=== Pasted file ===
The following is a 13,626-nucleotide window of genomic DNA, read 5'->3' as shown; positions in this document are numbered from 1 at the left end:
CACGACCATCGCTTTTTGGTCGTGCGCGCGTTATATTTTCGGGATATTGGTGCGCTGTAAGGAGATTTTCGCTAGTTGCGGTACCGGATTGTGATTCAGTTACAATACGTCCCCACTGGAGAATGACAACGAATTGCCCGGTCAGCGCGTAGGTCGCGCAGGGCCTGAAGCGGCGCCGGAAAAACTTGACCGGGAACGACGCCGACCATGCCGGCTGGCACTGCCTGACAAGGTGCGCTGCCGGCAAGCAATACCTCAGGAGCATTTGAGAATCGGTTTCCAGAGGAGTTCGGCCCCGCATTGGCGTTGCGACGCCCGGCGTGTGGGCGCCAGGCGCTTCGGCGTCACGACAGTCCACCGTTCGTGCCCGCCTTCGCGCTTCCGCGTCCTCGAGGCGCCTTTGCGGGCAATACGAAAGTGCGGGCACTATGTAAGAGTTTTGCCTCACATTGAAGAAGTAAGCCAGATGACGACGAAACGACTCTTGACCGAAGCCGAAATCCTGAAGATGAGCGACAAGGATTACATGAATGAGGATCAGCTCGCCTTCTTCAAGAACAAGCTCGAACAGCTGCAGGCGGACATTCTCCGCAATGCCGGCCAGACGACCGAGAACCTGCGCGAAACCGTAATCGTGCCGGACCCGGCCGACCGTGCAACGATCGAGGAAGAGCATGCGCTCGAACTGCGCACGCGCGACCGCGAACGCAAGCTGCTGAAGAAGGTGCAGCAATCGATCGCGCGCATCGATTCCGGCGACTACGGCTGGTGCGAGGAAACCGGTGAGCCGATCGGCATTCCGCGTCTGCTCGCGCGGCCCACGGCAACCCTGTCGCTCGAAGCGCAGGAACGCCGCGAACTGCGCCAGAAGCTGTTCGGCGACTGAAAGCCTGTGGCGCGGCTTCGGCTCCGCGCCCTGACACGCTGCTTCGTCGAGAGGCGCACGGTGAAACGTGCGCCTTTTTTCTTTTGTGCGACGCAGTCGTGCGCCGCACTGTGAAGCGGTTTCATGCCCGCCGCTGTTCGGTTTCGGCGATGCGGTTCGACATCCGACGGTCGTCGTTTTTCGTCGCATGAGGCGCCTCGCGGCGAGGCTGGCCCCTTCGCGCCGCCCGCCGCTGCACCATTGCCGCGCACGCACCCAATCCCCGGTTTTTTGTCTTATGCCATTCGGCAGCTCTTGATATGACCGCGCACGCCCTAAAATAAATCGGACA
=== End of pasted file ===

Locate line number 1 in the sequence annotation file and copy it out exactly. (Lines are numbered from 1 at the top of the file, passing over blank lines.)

The following is a 13,626-nucleotide window of genomic DNA, read 5'->3' as shown; positions in this document are numbered from 1 at the left end: